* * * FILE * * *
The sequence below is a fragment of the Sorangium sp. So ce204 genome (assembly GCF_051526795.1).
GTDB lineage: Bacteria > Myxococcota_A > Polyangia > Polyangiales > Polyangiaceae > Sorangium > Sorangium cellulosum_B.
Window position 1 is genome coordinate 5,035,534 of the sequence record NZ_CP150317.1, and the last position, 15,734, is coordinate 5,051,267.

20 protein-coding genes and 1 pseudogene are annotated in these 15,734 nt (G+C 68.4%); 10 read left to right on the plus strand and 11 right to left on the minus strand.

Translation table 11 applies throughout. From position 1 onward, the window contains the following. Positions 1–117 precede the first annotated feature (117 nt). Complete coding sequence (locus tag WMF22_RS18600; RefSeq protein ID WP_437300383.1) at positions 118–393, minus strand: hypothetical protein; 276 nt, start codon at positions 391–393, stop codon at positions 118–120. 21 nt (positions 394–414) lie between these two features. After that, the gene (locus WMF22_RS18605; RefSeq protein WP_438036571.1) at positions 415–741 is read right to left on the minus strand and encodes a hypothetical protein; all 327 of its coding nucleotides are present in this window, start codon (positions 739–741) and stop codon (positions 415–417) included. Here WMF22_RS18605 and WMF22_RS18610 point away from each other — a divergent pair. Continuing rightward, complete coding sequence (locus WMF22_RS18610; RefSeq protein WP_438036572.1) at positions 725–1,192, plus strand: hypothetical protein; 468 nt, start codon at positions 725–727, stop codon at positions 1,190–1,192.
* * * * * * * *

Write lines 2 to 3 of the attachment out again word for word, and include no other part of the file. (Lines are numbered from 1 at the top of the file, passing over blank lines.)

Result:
GTDB lineage: Bacteria > Myxococcota_A > Polyangia > Polyangiales > Polyangiaceae > Sorangium > Sorangium cellulosum_B.
Window position 1 is genome coordinate 5,035,534 of the sequence record NZ_CP150317.1, and the last position, 15,734, is coordinate 5,051,267.